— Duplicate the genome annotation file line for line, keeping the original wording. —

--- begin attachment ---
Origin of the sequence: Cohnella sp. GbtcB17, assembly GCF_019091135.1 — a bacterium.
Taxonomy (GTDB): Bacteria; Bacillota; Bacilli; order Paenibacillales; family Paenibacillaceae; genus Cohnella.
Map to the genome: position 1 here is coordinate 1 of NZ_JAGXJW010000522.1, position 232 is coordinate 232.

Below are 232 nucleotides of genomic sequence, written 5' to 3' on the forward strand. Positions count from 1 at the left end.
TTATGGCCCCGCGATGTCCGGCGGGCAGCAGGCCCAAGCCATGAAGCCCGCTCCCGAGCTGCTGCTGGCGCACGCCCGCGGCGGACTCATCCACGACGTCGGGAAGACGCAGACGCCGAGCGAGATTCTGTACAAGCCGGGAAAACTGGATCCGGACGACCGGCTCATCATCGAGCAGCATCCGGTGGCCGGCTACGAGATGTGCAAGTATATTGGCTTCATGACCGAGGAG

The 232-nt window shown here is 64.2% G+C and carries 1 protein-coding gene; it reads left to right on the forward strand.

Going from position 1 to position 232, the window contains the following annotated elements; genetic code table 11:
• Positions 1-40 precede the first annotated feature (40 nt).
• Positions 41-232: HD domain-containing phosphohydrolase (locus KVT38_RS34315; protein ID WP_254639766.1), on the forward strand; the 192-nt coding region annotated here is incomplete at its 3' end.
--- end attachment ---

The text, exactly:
Origin of the sequence: Cohnella sp. GbtcB17, assembly GCF_019091135.1 — a bacterium.
Taxonomy (GTDB): Bacteria; Bacillota; Bacilli; order Paenibacillales; family Paenibacillaceae; genus Cohnella.
Map to the genome: position 1 here is coordinate 1 of NZ_JAGXJW010000522.1, position 232 is coordinate 232.

Below are 232 nucleotides of genomic sequence, written 5' to 3' on the forward strand. Positions count from 1 at the left end.
TTATGGCCCCGCGATGTCCGGCGGGCAGCAGGCCCAAGCCATGAAGCCCGCTCCCGAGCTGCTGCTGGCGCACGCCCGCGGCGGACTCATCCACGACGTCGGGAAGACGCAGACGCCGAGCGAGATTCTGTACAAGCCGGGAAAACTGGATCCGGACGACCGGCTCATCATCGAGCAGCATCCGGTGGCCGGCTACGAGATGTGCAAGTATATTGGCTTCATGACCGAGGAG

The 232-nt window shown here is 64.2% G+C and carries 1 protein-coding gene; it reads left to right on the forward strand.

Going from position 1 to position 232, the window contains the following annotated elements; genetic code table 11:
• Positions 1-40 precede the first annotated feature (40 nt).
• Positions 41-232: HD domain-containing phosphohydrolase (locus KVT38_RS34315; protein ID WP_254639766.1), on the forward strand; the 192-nt coding region annotated here is incomplete at its 3' end.